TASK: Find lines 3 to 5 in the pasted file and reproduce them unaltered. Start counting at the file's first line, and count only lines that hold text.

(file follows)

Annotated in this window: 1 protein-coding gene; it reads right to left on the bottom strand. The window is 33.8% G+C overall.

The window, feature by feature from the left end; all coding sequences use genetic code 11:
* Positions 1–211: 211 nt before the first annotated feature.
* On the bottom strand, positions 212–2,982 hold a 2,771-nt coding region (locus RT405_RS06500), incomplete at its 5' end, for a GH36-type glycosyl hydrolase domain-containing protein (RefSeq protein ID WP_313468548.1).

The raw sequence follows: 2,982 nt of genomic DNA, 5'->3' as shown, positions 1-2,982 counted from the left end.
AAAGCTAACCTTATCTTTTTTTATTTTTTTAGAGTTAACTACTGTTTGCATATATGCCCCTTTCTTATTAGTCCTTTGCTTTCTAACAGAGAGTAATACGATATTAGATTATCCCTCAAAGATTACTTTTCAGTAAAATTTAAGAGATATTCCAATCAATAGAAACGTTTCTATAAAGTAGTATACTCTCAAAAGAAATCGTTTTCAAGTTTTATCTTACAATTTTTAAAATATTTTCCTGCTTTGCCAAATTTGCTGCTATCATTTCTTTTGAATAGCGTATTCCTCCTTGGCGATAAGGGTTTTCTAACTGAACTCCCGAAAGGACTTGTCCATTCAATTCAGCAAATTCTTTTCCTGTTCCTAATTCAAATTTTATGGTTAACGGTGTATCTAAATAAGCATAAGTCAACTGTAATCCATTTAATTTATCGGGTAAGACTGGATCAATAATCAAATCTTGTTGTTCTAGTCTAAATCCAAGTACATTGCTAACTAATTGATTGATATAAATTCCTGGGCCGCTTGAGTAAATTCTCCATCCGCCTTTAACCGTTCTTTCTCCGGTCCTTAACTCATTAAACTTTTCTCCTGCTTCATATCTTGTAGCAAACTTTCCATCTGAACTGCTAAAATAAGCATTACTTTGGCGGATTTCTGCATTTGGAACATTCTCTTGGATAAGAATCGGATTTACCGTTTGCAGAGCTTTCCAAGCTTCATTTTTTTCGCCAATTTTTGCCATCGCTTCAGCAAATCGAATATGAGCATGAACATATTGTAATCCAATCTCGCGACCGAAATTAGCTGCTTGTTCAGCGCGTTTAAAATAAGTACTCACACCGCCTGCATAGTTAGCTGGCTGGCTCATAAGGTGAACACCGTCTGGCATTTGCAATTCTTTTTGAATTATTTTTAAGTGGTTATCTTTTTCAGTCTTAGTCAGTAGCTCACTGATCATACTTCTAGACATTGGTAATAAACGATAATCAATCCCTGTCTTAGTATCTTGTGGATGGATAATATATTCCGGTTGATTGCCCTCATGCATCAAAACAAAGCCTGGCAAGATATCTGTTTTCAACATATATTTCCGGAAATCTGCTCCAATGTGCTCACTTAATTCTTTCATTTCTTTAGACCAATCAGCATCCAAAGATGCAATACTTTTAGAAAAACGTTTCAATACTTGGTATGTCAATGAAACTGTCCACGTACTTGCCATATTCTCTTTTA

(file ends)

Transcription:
* Positions 1–211: 211 nt before the first annotated feature.
* On the bottom strand, positions 212–2,982 hold a 2,771-nt coding region (locus RT405_RS06500), incomplete at its 5' end, for a GH36-type glycosyl hydrolase domain-containing protein (RefSeq protein ID WP_313468548.1).

The raw sequence follows: 2,982 nt of genomic DNA, 5'->3' as shown, positions 1-2,982 counted from the left end.